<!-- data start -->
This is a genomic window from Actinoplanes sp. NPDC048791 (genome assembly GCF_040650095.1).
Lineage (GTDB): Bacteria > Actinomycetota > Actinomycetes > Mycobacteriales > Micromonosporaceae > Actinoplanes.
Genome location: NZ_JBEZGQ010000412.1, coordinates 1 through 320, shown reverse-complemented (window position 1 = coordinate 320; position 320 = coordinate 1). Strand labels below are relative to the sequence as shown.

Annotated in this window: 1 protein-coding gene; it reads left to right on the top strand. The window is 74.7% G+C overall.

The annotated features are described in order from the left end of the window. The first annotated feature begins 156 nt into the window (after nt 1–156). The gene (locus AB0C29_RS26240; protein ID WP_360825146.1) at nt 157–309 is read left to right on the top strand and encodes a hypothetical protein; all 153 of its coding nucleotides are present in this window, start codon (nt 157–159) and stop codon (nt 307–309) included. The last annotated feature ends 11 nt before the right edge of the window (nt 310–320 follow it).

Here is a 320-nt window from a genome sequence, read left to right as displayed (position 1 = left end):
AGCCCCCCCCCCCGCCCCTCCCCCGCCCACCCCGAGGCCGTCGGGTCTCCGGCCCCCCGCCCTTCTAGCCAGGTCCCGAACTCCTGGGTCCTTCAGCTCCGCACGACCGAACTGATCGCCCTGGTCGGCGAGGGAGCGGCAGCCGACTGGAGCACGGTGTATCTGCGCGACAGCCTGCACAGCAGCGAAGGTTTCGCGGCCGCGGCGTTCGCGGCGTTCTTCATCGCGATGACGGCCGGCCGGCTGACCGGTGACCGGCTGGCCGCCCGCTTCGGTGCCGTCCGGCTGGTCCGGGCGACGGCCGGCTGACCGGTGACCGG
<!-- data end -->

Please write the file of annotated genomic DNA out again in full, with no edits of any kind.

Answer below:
This is a genomic window from Actinoplanes sp. NPDC048791 (genome assembly GCF_040650095.1).
Lineage (GTDB): Bacteria > Actinomycetota > Actinomycetes > Mycobacteriales > Micromonosporaceae > Actinoplanes.
Genome location: NZ_JBEZGQ010000412.1, coordinates 1 through 320, shown reverse-complemented (window position 1 = coordinate 320; position 320 = coordinate 1). Strand labels below are relative to the sequence as shown.

Annotated in this window: 1 protein-coding gene; it reads left to right on the top strand. The window is 74.7% G+C overall.

The annotated features are described in order from the left end of the window. The first annotated feature begins 156 nt into the window (after nt 1–156). The gene (locus AB0C29_RS26240; protein ID WP_360825146.1) at nt 157–309 is read left to right on the top strand and encodes a hypothetical protein; all 153 of its coding nucleotides are present in this window, start codon (nt 157–159) and stop codon (nt 307–309) included. The last annotated feature ends 11 nt before the right edge of the window (nt 310–320 follow it).

Here is a 320-nt window from a genome sequence, read left to right as displayed (position 1 = left end):
AGCCCCCCCCCCCGCCCCTCCCCCGCCCACCCCGAGGCCGTCGGGTCTCCGGCCCCCCGCCCTTCTAGCCAGGTCCCGAACTCCTGGGTCCTTCAGCTCCGCACGACCGAACTGATCGCCCTGGTCGGCGAGGGAGCGGCAGCCGACTGGAGCACGGTGTATCTGCGCGACAGCCTGCACAGCAGCGAAGGTTTCGCGGCCGCGGCGTTCGCGGCGTTCTTCATCGCGATGACGGCCGGCCGGCTGACCGGTGACCGGCTGGCCGCCCGCTTCGGTGCCGTCCGGCTGGTCCGGGCGACGGCCGGCTGACCGGTGACCGG